Take the 2-minute tour ×
Stack Overflow is a question and answer site for professional and enthusiast programmers. It's 100% free, no registration required.

I have written some custom validation for some Entity Framework objects using IValidatableObject and I have added some DataAnnotations to the objects for validation.

I wanted to test that validation is meeting the required validation (ensuring that the custom validation is working and that any changes made keep those Data Annotations etc...) but I can't determine how to run the validation in the unit test without calling SaveChanges (which I don't want to do as if there is an issue and validation doesn't work it would write to the data source)

I wanted to do something like this:

[TestMethod]
public void InvalidStartDate_StartDateAfterEndDate()
{
   var header = new Header()
                    {
                        StartDate = DateTime.Now.AddDays(15),
                        EndDate = DateTime.Now.AddDays(-15)
                    };
   var actual = header.IsValid();
   var expected = false;
   Assert.AreEqual(expected, actual);
}

Or something like

[TestMethod]
public void InvalidStartDate_StartDateAfterEndDate()
{
   var header = new Header()
                    {
                        StartDate = DateTime.Now.AddDays(15),
                        EndDate = DateTime.Now.AddDays(-15)
                    };
   var actual = header.GetValidationErrors().Count;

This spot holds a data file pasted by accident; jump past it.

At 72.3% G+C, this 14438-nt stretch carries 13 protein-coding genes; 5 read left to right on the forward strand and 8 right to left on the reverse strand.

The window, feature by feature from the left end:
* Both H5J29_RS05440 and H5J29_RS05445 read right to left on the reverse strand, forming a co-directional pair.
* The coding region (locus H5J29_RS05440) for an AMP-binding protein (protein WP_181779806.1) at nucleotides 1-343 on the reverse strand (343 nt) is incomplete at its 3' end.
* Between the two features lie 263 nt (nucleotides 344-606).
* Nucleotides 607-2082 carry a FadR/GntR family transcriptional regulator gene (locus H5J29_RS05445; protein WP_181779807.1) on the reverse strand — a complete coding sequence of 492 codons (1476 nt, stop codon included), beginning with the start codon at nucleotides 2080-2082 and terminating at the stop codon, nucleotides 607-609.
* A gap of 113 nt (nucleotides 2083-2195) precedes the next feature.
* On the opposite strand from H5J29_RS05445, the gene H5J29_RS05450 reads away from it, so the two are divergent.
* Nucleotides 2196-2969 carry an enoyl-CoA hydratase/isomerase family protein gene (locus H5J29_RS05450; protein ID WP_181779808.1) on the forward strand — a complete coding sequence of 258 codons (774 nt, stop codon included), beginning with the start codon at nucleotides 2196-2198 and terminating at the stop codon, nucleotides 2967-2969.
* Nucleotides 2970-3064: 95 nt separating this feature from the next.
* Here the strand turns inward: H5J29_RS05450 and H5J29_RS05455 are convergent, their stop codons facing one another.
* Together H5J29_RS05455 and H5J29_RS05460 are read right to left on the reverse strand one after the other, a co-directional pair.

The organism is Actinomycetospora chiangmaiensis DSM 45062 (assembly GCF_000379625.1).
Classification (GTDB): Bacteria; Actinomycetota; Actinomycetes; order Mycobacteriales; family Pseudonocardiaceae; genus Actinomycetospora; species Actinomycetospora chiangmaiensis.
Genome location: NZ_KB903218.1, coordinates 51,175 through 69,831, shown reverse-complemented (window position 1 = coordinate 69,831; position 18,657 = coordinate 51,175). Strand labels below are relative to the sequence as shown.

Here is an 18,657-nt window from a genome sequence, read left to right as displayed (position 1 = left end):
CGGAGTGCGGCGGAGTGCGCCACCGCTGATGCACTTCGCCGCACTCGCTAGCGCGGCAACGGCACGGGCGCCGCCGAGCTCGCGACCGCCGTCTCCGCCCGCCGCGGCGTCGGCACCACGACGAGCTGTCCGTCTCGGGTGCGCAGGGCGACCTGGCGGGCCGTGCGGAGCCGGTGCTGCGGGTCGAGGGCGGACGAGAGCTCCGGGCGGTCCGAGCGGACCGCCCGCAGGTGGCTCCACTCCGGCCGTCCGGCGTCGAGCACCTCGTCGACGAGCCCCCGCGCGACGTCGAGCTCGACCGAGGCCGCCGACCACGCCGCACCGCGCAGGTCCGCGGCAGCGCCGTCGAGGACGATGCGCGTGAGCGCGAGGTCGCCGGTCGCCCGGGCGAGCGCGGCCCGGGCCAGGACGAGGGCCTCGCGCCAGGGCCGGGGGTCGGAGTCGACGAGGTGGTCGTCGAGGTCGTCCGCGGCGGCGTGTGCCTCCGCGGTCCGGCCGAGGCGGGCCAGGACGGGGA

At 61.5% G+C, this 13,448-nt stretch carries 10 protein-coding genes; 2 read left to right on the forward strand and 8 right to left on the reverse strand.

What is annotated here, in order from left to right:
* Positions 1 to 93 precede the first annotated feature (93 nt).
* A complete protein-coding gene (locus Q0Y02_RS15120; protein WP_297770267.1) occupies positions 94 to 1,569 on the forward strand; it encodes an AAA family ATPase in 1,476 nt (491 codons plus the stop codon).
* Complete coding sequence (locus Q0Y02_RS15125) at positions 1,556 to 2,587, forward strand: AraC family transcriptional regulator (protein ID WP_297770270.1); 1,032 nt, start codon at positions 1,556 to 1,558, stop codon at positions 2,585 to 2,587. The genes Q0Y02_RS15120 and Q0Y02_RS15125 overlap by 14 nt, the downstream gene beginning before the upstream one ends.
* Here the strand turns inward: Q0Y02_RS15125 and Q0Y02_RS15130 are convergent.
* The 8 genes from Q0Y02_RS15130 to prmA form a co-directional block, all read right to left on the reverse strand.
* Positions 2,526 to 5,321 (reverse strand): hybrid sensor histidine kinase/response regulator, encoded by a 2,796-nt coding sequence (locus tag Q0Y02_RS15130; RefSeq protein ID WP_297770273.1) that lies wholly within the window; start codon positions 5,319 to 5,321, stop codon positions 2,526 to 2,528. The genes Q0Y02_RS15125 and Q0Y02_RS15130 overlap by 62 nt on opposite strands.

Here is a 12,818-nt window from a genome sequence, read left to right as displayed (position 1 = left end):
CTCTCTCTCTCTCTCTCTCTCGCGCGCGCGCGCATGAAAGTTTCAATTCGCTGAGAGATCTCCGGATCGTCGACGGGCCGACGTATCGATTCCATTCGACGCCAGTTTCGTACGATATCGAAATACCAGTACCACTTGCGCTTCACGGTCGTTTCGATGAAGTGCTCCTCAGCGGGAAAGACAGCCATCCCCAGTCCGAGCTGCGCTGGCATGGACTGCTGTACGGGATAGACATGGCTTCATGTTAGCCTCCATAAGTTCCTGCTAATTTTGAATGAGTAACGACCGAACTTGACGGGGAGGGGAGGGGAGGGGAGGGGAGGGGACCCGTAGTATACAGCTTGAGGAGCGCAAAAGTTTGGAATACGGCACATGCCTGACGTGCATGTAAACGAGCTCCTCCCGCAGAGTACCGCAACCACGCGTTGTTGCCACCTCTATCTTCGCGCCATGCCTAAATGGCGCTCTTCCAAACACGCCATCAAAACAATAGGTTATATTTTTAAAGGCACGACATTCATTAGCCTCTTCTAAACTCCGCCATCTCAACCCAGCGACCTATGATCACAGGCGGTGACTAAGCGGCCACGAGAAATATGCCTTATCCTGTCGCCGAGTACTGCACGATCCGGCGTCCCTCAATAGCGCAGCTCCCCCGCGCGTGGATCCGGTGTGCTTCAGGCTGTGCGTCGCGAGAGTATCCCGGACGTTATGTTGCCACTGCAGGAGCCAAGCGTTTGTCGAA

var expected = 0;
   Assert.AreEqual(expected, actual);
}

But can't seem to find a way of getting the validation to run without calling save changes, is there a way to do this?

share|improve this question
    
db.GetValidationErrors() should work.. can you post the code for your Header class? –  Luxspes Jul 17 '12 at 0:53

1 Answer 1

up vote 2 down vote accepted

You can invoke the Validator to validate the object.

[TestMethod]
public void InvalidStartDate_StartDateAfterEndDate()
{
   var header = new Header()
                    {
                        StartDate = DateTime.Now.AddDays(15),
                        EndDate = DateTime.Now.AddDays(-15)
                    };

   var context = new ValidationContext(header, null, null);
   var results = new List<ValidationResult>();

   var actual = Validator.TryValidateObject(header, context, results);
   var expected = false;

   Assert.AreEqual(expected, actual);
}
share|improve this answer

Your Answer

 
discard

By posting your answer, you agree to the privacy policy and terms of service.

Not the answer you're looking for? Browse other questions tagged or ask your own question.